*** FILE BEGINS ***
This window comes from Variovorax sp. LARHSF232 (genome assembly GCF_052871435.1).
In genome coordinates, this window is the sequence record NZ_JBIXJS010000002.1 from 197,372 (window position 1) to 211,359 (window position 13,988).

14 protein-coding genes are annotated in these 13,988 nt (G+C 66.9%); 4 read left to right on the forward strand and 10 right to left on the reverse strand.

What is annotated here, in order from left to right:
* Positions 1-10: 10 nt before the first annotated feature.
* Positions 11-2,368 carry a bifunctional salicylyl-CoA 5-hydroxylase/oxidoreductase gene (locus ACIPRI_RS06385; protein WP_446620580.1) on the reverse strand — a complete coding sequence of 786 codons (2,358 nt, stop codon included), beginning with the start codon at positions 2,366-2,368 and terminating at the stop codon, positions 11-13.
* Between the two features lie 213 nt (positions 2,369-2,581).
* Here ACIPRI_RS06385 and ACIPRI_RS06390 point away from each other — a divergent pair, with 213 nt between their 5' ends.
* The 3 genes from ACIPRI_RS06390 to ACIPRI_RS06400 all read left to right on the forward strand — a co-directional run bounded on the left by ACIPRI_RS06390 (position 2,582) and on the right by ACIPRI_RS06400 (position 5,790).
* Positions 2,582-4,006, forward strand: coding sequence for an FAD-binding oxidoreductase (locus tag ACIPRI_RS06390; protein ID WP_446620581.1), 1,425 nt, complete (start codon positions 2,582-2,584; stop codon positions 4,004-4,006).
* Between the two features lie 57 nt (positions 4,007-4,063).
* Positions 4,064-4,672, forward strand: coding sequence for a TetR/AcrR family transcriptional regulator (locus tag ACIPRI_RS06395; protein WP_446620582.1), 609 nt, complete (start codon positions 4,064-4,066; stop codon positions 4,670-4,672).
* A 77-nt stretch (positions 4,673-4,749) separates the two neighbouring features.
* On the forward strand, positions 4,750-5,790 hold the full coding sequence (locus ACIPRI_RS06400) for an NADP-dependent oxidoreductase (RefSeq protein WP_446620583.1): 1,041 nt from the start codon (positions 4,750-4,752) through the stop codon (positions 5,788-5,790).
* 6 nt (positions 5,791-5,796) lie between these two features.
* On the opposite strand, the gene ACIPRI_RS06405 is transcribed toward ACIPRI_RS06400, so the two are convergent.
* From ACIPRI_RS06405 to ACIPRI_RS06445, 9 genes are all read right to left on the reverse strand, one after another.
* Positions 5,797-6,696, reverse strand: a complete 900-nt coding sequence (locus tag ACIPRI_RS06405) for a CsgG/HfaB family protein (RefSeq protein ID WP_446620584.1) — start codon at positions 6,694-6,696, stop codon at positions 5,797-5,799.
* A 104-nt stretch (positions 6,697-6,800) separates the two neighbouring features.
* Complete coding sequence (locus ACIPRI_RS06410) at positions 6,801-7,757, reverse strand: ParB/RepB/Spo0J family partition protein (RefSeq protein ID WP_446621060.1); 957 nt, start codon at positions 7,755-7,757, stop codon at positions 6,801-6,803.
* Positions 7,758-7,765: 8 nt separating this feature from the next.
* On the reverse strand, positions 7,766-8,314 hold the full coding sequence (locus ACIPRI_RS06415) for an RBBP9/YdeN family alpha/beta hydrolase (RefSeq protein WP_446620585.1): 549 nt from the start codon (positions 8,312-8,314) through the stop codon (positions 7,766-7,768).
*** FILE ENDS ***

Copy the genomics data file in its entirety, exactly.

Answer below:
This window comes from Variovorax sp. LARHSF232 (genome assembly GCF_052871435.1).
In genome coordinates, this window is the sequence record NZ_JBIXJS010000002.1 from 197,372 (window position 1) to 211,359 (window position 13,988).

14 protein-coding genes are annotated in these 13,988 nt (G+C 66.9%); 4 read left to right on the forward strand and 10 right to left on the reverse strand.

What is annotated here, in order from left to right:
* Positions 1-10: 10 nt before the first annotated feature.
* Positions 11-2,368 carry a bifunctional salicylyl-CoA 5-hydroxylase/oxidoreductase gene (locus ACIPRI_RS06385; protein WP_446620580.1) on the reverse strand — a complete coding sequence of 786 codons (2,358 nt, stop codon included), beginning with the start codon at positions 2,366-2,368 and terminating at the stop codon, positions 11-13.
* Between the two features lie 213 nt (positions 2,369-2,581).
* Here ACIPRI_RS06385 and ACIPRI_RS06390 point away from each other — a divergent pair, with 213 nt between their 5' ends.
* The 3 genes from ACIPRI_RS06390 to ACIPRI_RS06400 all read left to right on the forward strand — a co-directional run bounded on the left by ACIPRI_RS06390 (position 2,582) and on the right by ACIPRI_RS06400 (position 5,790).
* Positions 2,582-4,006, forward strand: coding sequence for an FAD-binding oxidoreductase (locus tag ACIPRI_RS06390; protein ID WP_446620581.1), 1,425 nt, complete (start codon positions 2,582-2,584; stop codon positions 4,004-4,006).
* Between the two features lie 57 nt (positions 4,007-4,063).
* Positions 4,064-4,672, forward strand: coding sequence for a TetR/AcrR family transcriptional regulator (locus tag ACIPRI_RS06395; protein WP_446620582.1), 609 nt, complete (start codon positions 4,064-4,066; stop codon positions 4,670-4,672).
* A 77-nt stretch (positions 4,673-4,749) separates the two neighbouring features.
* On the forward strand, positions 4,750-5,790 hold the full coding sequence (locus ACIPRI_RS06400) for an NADP-dependent oxidoreductase (RefSeq protein WP_446620583.1): 1,041 nt from the start codon (positions 4,750-4,752) through the stop codon (positions 5,788-5,790).
* 6 nt (positions 5,791-5,796) lie between these two features.
* On the opposite strand, the gene ACIPRI_RS06405 is transcribed toward ACIPRI_RS06400, so the two are convergent.
* From ACIPRI_RS06405 to ACIPRI_RS06445, 9 genes are all read right to left on the reverse strand, one after another.
* Positions 5,797-6,696, reverse strand: a complete 900-nt coding sequence (locus tag ACIPRI_RS06405) for a CsgG/HfaB family protein (RefSeq protein ID WP_446620584.1) — start codon at positions 6,694-6,696, stop codon at positions 5,797-5,799.
* A 104-nt stretch (positions 6,697-6,800) separates the two neighbouring features.
* Complete coding sequence (locus ACIPRI_RS06410) at positions 6,801-7,757, reverse strand: ParB/RepB/Spo0J family partition protein (RefSeq protein ID WP_446621060.1); 957 nt, start codon at positions 7,755-7,757, stop codon at positions 6,801-6,803.
* Positions 7,758-7,765: 8 nt separating this feature from the next.
* On the reverse strand, positions 7,766-8,314 hold the full coding sequence (locus ACIPRI_RS06415) for an RBBP9/YdeN family alpha/beta hydrolase (RefSeq protein WP_446620585.1): 549 nt from the start codon (positions 8,312-8,314) through the stop codon (positions 7,766-7,768).